Macon 1,723 61.56% 1,076 38.44% 2,799
Madison 1,190 33.70% 2,341 66.30% 3,531
Marion 719 66.27% 365 33.64% 1 0.09% 1,085
Meriwether 2,250 48.14% 2,423 51.84% 1 0.02% 4,674
Miller 1,658 85.82% 274 14.18% 1,932
Mitchell 3,265 73.17% 1,197 26.83% 4,462
Monroe 1,665 51.33% 1,578 48.64% 1 0.03% 3,244
Montgomery 1,409 61.61% 878 38.39% 2,287
Morgan 1,485 47.31% 1,654 52.69% 3,139
Murray 1,064 30.44% 2,426 69.41% 5 0.14% 3,495
Muscogee 21,025 62.81% 12,446 37.18% 3 0.01% 33,474
Newton 2,678 42.52% 3,620 57.48% 6,298
Oconee 1,241 53.63% 1,073 46.37% 2,314
Oglethorpe 1,126 56.58% 864 43.42% 1,990
Paulding 1,914 43.23% 2,513 56.77% 4,427
Peach 1,970 55.40% 1,585 44.57% 1 0.03% 3,556
Pickens 1,955 50.32% 1,930 49.68% 3,885
Pierce 1,981 66.86% 982 33.14% 2,963
Pike 1,064 52.94% 946 47.06% 2,010
Polk 3,282 41.86% 4,555 58.10% 3 0.04% 7,840
Pulaski 1,768 64.86% 953 34.96% 5 0.18% 2,726
Putnam 1,196 54.02% 1,018 45.98% 2,214
Quitman 377 62.11% 230 37.89% 607
Rabun 551 23.48% 1,796 76.52% 2,347
Randolph 1,656 63.18% 962 36.70% 3 0.11% 2,621
Richmond 21,481 61.32% 13,545 38.67% 3 0.01% 35,029
Rockdale 1,503 43.25% 1,972 56.75% 3,475
Schley 577 60.48% 377 39.52% 954
Screven 2,260 60.98% 1,446 39.02% 3,706
Seminole 1,294 75.19% 427 24.81% 1,721
Spalding 4,763 46.56% 5,466 53.44% 10,229
Stephens 1,371 28.24% 3,483 71.76% 4,854
Stewart 1,037 73.39% 373 26.40% 3 0.21% 1,413
Sumter 3,774 68.61% 1,727 31.39% 5,501
Talbot 679 51.99% 627 48.01% 1,306
Taliaferro 337 34.92% 628 65.08% 965
Tattnall 3,264 66.45% 1,648 33.55% 4,912
Taylor 1,372 55.55% 1,097 44.41% 1 0.04% 2,470
Telfair 1,914 50.55% 1,872 49.45% 3,786
Terrell 1,921 77.15% 569 22.85% 2,490
Thomas 6,306 65.94% 3,257 34.06% 9,563
Tift 4,650 67.04% 2,286 32.96% 6,936
Toombs 3,543 67.77% 1,685 32.23% 5,228
Towns 1,140 46.88% 1,289 53.00% 3 0.12% 2,432
Treutlen 722 35.15% 1,331 64.80% 1 0.05% 2,054
Troup 5,277 46.66% 6,032 53.34% 11,309
Turner 1,672 69.93% 719 30.07% 2,391
Twiggs 1,178 59.98% 786 40.02% 1,964
Union 1,473 40.83% 2,135 59.17% 3,608
Upson 3,103 48.61% 3,275 51.30% 6 0.09% 6,384
Walker 5,939 52.09% 5,454 47.84% 8 0.07% 11,401
Walton 2,874 54.99% 2,350 44.97% 2 0.04% 5,226
Ware 4,948 48.81% 5,189 51.19% 10,137
Warren 1,070 73.59% 384 26.41% 1,454
Washington 2,296 55.63% 1,830 44.34% 1 0.02% 4,127
Wayne 3,619 62.39% 2,182 37.61% 5,801
Webster 457 76.04% 144 23.96% 601
Wheeler 849 46.42% 980 53.58% 1,829
White 840 35.55% 1,520 64.33% 3 0.13% 2,363
Whitfield 4,546 38.27% 7,330 61.70% 4 0.03% 11,880
Wilcox 1,794 66.59% 900 33.41% 2,694
Wilkes 1,652 53.48% 1,437 46.52% 3,089
Wilkinson 2,172 69.28% 963 30.72% 3,135
Worth 3,157 78.55% 862 21.45% 4,019
Totals 616,584 54.12% 522,556 45.87% 195 0.02% 1,139,335

References[edit]

  1. ^ Scher, Richard K.; Politics in the New South: Republicanism, Race and Leadership in the Twentieth Century, p. 95 ISBN 1563248484
  2. ^ Frederickson, Karl A.; The Dixiecrat Revolt and the End of the Solid South, 1932-1968, p. 39 ISBN 0807849103
  3. ^ Bolton, Charles C.; William F. Winter and the New Mississippi: A Biography, p. 113 ISBN 1617037877
  4. ^ Tate, Katherine; From Protest to Politics: The New Black Voters in American Elections, p. 53 ISBN 0674325400
  5. ^ a b Mickey, Robert; Paths out of Dixie: The Democratization of Authoritarian Enclaves in America, p. 77 ISBN 1400838789
  6. ^ Mickey; Paths out of Dixie, pp. 30, 316
  7. ^ Henderson Harold P.; Ernest Vandiver, Governor of Georgia, p. 200 ISBN 0820322237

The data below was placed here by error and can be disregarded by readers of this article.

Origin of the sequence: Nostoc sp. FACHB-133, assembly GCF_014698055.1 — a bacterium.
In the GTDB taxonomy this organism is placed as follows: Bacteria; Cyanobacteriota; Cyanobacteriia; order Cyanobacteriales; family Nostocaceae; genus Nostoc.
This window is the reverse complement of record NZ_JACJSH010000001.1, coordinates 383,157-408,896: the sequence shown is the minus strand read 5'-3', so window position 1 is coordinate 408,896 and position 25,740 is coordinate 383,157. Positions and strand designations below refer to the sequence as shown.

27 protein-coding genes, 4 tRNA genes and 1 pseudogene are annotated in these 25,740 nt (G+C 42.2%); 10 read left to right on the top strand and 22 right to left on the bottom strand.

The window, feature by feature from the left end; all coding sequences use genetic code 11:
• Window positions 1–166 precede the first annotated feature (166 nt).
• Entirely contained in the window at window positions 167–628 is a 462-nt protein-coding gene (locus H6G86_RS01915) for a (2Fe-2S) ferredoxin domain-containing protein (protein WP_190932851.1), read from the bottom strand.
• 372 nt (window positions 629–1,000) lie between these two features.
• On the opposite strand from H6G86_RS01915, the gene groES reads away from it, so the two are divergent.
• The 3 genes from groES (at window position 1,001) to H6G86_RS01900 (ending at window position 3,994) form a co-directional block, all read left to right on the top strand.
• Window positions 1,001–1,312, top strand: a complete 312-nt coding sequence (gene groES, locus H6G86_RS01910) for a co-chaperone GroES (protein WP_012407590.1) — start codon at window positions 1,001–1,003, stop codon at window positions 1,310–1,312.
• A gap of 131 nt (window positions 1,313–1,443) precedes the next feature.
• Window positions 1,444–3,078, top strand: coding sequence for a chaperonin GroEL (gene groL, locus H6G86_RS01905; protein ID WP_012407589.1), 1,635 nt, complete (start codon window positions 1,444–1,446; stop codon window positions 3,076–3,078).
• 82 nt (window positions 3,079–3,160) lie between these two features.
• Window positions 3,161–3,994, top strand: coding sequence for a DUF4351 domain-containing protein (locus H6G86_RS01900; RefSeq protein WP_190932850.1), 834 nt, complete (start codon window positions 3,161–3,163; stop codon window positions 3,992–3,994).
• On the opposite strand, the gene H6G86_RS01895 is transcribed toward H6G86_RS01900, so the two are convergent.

8. ^ 'Georgia Governor Hits Goldwater "Extremism"', Los Angeles Times, July 21, 1964, p. 14
  9. ^ 'Georgia Demos Will Support National Ticket'; Rome News-Tribune, November 10, 1967, p. 1
  10. ^ 'Georgia KKK Endorses Barry For Presidency', Chicago Daily Defender, July 28, 196, p. 3
  11. ^ McMillen, Neil R.; The Citizens' Council: Organized Resistance to the Second Reconstruction, 1954-64, p. 351 ISBN 0252064410
  12. ^ Grimes, Roy; 'Look Away, Look Away...'; The Victoria Advocate, October 11, 1964, p. 4A
  13. ^ Roberts, Chalmers M.; 'Goldwater Riding High in South, Survey Finds: Has Firm Hold on Mississippi, Alabama, Louisiana and Florida; Texas Rates Tossup'; Los Angeles Times, August 2, 1964, p. 12
  14. ^ 'South Ponders: "If Georgia Goes to Goldwater ...": Organization Noted'; Christian Science Monitor, August 25, 1964, p. 1
  15. ^ 'Goldwater Tops Johnson In a Georgia Union Poll' (Special to The New York Times); New York Times, September 13, 1964; p. 57
  16. ^ Baird, Joseph H.; 'Georgia Vote Doubts Build: Opportunism Charged', Christian Science Monitor, September 16, 1964; p. 11
  17. ^ Hunter, Marjorie; 'Poverty Is Issue in Georgia Hills: Democrats Hope to Reverse Their G.O.P. Tradition' (Special to the New York Times); New York Times, October 19, 1964, p. 26
  18. ^ Selover, William C.; 'Nationwide Poll of Polls Shows Wide Agreement on Outcome of Election: Georgia to Goldwater', The Christian Science Monitor, October 30, 1964, p. 6
  19. ^ Menendez, Albert J.; The Geography of Presidential Elections in the United States, 1868-2004, pp. 90-92 ISBN 0786422173
  20. ^ a b Dave Leip's Atlas of U.S. Presidential Elections; 1964 Presidential General Election Results – Georgia
  21. ^ Burnham, Walter Dean; 'American Voting Behavior and the 1964 Election', Midwest Journal of Political Science, Vol. 12, No. 1 (Feb., 1968), p. 34
  22. ^ Coleman, Kenneth (editor); A History of Georgia, p. 399 ISBN 082031269X
  23. ^ Gimpel, James G. and Schuknecht, Jason E.; Patchwork Nation: Sectionalism and Political Change in American Politics, p. 204 ISBN 0472022911
  24. ^ Robinson, Edgar Eugene; The Presidential Vote, 1896-1932, p. 172 ISBN 080471696X
  25. ^ "1964 Presidential Election Statistics". Dave Leip's Atlas of U.S. Presidential Elections. Retrieved 2018-03-05.

Notes[edit]

  1. ^ The Constitution Party of the 1950s and 1960s should not be confused the modern Constitution Party.